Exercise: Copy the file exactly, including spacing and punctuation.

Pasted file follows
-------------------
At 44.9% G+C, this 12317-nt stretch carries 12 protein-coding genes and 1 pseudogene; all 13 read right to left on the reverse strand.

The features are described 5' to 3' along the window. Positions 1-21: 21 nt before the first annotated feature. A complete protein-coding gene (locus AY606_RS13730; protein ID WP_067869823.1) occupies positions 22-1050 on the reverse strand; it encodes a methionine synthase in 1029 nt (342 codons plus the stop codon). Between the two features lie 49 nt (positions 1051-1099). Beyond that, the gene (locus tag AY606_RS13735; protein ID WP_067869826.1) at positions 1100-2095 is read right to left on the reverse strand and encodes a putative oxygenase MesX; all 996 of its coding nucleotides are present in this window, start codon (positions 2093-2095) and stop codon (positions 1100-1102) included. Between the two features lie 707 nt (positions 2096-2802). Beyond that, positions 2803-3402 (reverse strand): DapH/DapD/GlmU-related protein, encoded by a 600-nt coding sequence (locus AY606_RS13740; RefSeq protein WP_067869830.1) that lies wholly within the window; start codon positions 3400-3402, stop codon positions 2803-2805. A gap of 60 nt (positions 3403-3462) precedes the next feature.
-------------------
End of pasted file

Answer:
At 44.9% G+C, this 12317-nt stretch carries 12 protein-coding genes and 1 pseudogene; all 13 read right to left on the reverse strand.

The features are described 5' to 3' along the window. Positions 1-21: 21 nt before the first annotated feature. A complete protein-coding gene (locus AY606_RS13730; protein ID WP_067869823.1) occupies positions 22-1050 on the reverse strand; it encodes a methionine synthase in 1029 nt (342 codons plus the stop codon). Between the two features lie 49 nt (positions 1051-1099). Beyond that, the gene (locus tag AY606_RS13735; protein ID WP_067869826.1) at positions 1100-2095 is read right to left on the reverse strand and encodes a putative oxygenase MesX; all 996 of its coding nucleotides are present in this window, start codon (positions 2093-2095) and stop codon (positions 1100-1102) included. Between the two features lie 707 nt (positions 2096-2802). Beyond that, positions 2803-3402 (reverse strand): DapH/DapD/GlmU-related protein, encoded by a 600-nt coding sequence (locus AY606_RS13740; RefSeq protein WP_067869830.1) that lies wholly within the window; start codon positions 3400-3402, stop codon positions 2803-2805. A gap of 60 nt (positions 3403-3462) precedes the next feature.